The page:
BHU, the Land of Fatwas, Where Debate & Dissent Are a Strict NO-NO
Gurmehar and Umar Khalid echo in a usual discourse at BHU but students live in an atmosphere of fear and uncertainty
Once upon a time, just over a hundred years ago in 1916, noted physicist and Nobel laureate CV Raman delivered the foundation lecture of the Banaras Hindu University founded by freedom fighter Madan Mohan Malaviya.
By 1920, Rabindranath Tagore had become the first chair of its noted arts and archaeological museum, the Bharat Kala Bhavan. Malaviya himself argued that the university was essential to inculcate in its students the spirit of national awakening.
Today, BHU is no longer in the eye of the storm. In fact, the storm of progressive thought, debate and idealism seems to have passed over it completely.
Instead, as Varanasi grapples with the excitement of Prime Minister Narendra Modi himself leading two roadshows and visits to several temples and ashrams – note that he didn’t deign to go to a mosque or church or gurudwara – BHU has found itself in the role of a cheerleader, enjoying 15 seconds or so of temporary fame.
Welcome to BHU, the ‘Fatwa Land’
Some of this fame could actually be categorised as infamy. TV journalists have recently had a field day rediscovering BHU vice-chancellor and RSS ideologue Girish Chandra Tripathi’s diktat that female students must be dressed modestly, must be back in their hostels by 8 pm, cannot use their cellphones after 10 pm, while the consumption of meat is absolutely forbidden in female hostel canteens.
It’s an eerily familiar version of fatwas issued by Islamic fundamentalists – which the RSS otherwise so violently opposes. In fact, the RSS social code has increasingly become a mirror image of what Islamic extremists stand for.
Backed by the ruling BJP in power at the Centre, BHU has become a new laboratory to experiment with these ideas.
It’s clear to see that the wide open space in between these extremes that Varanasi has embodied for centuries, the attitude of ‘live and let live’ in all its plurality, is becoming increasingly restricted. BHU is very much part of this changing idea of India.
ABVP Calls the Shots Inside Campus
So even when cricketer Virender Sehwag apologised last week for hurting Gurmehar Kaur’s feelings on the “Pakistan didn’t kill my father, war did” debate, the RSS’ student wing on campus, the ABVP, declared a show of strength by organising a “tiranga yatra” from the campus gate to Assi Ghat. Nothing wrong with that, of course.
Students belonging to the ABVP shouting slogans inside BHU campus on 24 February 2017. (Video courtesy: Facebook/ABVP BHU)
What is problematic is that students who don’t subscribe to the ABVP school of thought are simply not allowed to hold demonstrations, marches, or even seminar discussions on issues exercising students elsewhere in the country. The Bhagat Singh Chhatra Morcha or the CPI-linked All India Students Federation (AISA), for example, have been banned from carrying out any protests or marches in the campus.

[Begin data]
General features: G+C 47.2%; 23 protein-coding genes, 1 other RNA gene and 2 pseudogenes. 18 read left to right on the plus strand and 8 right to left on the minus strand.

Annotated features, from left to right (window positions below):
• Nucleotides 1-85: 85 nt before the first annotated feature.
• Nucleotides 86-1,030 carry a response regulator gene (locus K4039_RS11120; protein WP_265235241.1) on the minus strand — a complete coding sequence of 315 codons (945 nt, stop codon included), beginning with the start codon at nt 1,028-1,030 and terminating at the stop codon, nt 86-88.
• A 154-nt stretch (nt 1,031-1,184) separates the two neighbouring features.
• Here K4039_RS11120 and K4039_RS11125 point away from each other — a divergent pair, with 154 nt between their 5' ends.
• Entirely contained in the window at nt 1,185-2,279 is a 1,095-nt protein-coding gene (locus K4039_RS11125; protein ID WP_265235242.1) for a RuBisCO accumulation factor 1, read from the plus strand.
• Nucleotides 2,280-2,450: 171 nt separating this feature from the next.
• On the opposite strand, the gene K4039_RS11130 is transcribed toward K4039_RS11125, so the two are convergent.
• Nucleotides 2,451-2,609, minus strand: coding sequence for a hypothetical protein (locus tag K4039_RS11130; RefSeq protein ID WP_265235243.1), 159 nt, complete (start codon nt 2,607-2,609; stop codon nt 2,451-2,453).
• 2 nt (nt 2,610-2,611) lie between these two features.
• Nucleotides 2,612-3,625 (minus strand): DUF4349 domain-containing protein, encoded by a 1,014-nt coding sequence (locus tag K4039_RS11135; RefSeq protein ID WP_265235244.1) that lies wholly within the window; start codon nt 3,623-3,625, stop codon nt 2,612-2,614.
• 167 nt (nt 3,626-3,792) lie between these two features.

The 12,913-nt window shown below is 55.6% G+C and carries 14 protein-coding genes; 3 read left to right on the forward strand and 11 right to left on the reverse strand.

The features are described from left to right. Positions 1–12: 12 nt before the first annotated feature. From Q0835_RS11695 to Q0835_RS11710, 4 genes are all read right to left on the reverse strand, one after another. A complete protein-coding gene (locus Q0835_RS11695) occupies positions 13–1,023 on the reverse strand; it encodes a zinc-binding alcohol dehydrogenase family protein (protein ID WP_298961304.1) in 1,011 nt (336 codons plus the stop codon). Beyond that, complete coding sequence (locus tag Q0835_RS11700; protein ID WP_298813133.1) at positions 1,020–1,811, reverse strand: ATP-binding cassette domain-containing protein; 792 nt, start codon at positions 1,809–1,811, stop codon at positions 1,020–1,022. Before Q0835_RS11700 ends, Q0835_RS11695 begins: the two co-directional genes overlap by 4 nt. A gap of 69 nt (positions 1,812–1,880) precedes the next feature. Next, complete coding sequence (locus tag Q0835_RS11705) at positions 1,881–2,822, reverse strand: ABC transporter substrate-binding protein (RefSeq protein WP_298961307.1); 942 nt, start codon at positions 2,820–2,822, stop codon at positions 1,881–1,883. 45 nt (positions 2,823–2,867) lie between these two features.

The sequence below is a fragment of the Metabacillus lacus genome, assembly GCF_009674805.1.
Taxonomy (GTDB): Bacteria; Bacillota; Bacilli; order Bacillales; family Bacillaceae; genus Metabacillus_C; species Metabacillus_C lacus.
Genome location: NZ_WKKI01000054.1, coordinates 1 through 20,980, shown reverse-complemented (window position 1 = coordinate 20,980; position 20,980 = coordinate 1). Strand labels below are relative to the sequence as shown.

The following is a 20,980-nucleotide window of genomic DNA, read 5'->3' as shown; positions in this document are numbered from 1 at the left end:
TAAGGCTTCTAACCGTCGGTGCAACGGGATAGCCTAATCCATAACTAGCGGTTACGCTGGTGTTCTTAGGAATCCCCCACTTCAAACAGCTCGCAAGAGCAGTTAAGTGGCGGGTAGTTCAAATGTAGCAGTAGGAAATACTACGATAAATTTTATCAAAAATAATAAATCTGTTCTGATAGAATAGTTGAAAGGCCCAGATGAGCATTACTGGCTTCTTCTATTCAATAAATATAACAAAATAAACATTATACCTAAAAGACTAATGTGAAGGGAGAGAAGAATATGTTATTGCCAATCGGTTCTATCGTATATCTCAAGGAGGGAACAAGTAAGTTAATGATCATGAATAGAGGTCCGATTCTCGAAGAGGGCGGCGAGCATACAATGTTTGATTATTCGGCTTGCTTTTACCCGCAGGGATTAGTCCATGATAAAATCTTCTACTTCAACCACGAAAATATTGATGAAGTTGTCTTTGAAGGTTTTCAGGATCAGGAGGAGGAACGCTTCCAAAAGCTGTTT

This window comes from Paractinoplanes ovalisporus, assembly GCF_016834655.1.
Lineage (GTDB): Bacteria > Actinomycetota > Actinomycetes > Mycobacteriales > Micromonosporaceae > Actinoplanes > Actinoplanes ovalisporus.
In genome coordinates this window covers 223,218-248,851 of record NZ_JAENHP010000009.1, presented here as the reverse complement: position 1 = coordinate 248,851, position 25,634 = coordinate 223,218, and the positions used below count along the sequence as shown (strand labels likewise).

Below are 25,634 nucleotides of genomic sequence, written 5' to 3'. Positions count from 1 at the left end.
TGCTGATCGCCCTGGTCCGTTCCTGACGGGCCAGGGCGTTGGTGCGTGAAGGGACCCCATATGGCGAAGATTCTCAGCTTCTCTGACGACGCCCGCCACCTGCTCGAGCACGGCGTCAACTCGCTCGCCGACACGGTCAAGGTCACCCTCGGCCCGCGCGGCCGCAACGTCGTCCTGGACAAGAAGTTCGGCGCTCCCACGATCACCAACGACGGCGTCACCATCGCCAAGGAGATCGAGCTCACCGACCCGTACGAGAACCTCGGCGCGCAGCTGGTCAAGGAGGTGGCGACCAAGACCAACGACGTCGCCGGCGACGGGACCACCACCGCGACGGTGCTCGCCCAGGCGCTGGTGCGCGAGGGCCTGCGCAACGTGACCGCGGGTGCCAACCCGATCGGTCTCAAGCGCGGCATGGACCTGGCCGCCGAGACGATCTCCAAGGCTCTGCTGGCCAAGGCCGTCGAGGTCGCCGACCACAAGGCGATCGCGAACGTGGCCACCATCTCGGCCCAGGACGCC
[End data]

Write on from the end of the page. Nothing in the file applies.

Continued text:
Of course, BHU students know what’s going on. They have heard about the recent violence at Ramjas college in Delhi University and the consequent marches by ABVP and other student bodies; of Gurmehar Kaur’s silent anti-war protestation; of the agitation at Jawaharlal Nehru University last year around Kanhaiya Kumar and Umar Khalid’s calls for freedom of speech and thought and action; of the Rohith Vemula suicide and consequent galvanising of students at the University of Hyderabad.
Self-Censorship Ails Free Speech
Incredibly, though, BHU students have remained silent and still through it all. It’s as if the debates on patriotism and nationalism are taking place on another planet. Lined with mango and peepul trees, BHU’s beautiful 1,300-acre campus has remained an oasis of calm.
But scratch the surface a little and the facade fractures. Students who don’t belong to the ABVP are simply afraid that if they speak up they will either be expelled, censured or sent into social isolation.
After nine male students were expelled for protesting the reduction of library hours from 24 hours to 15 hours last year, BHU’s student fraternity largely believes that it’s better not to raise your voice – doesn’t matter if what is happening is right or wrong.
It’s not my problem, they say, shrugging their shoulders. Yes, what Gurmehar Kaur did wasn’t wrong, but perhaps there was some politics behind it, and anyway, what can we do. Let us focus on our studies, they add, we are not interested in politics.
Most refused to speak to The Quint on camera. At the Maitree Jalpan Griha, a student canteen on campus, Surabhi Jiwrajka, a student pursuing her PhD in English, says she wanted to organise a seminar around the Gurmehar Kaur debate, but was persuaded against doing so. She and her friends will now get together to talk about gender and inequality under some vague rubric.
Surabhi realises she is self-censoring, but says she doesn’t have much of an alternative.